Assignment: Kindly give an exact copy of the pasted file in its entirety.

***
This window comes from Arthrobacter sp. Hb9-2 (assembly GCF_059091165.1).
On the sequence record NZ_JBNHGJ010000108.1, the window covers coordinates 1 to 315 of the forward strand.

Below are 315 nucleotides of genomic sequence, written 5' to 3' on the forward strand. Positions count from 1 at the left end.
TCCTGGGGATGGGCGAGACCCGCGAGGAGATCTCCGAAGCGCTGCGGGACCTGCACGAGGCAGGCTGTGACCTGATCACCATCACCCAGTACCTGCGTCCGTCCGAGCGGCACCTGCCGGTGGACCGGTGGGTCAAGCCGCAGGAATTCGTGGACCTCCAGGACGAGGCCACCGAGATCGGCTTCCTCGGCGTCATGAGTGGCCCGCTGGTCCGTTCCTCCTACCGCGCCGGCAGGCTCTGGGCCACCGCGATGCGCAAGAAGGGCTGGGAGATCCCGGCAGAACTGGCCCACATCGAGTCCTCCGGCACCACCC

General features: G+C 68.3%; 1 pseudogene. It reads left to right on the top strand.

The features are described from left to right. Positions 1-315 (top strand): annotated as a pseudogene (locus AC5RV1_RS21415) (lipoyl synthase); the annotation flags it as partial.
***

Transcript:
This window comes from Arthrobacter sp. Hb9-2 (assembly GCF_059091165.1).
On the sequence record NZ_JBNHGJ010000108.1, the window covers coordinates 1 to 315 of the forward strand.

Below are 315 nucleotides of genomic sequence, written 5' to 3' on the forward strand. Positions count from 1 at the left end.
TCCTGGGGATGGGCGAGACCCGCGAGGAGATCTCCGAAGCGCTGCGGGACCTGCACGAGGCAGGCTGTGACCTGATCACCATCACCCAGTACCTGCGTCCGTCCGAGCGGCACCTGCCGGTGGACCGGTGGGTCAAGCCGCAGGAATTCGTGGACCTCCAGGACGAGGCCACCGAGATCGGCTTCCTCGGCGTCATGAGTGGCCCGCTGGTCCGTTCCTCCTACCGCGCCGGCAGGCTCTGGGCCACCGCGATGCGCAAGAAGGGCTGGGAGATCCCGGCAGAACTGGCCCACATCGAGTCCTCCGGCACCACCC

General features: G+C 68.3%; 1 pseudogene. It reads left to right on the top strand.

The features are described from left to right. Positions 1-315 (top strand): annotated as a pseudogene (locus AC5RV1_RS21415) (lipoyl synthase); the annotation flags it as partial.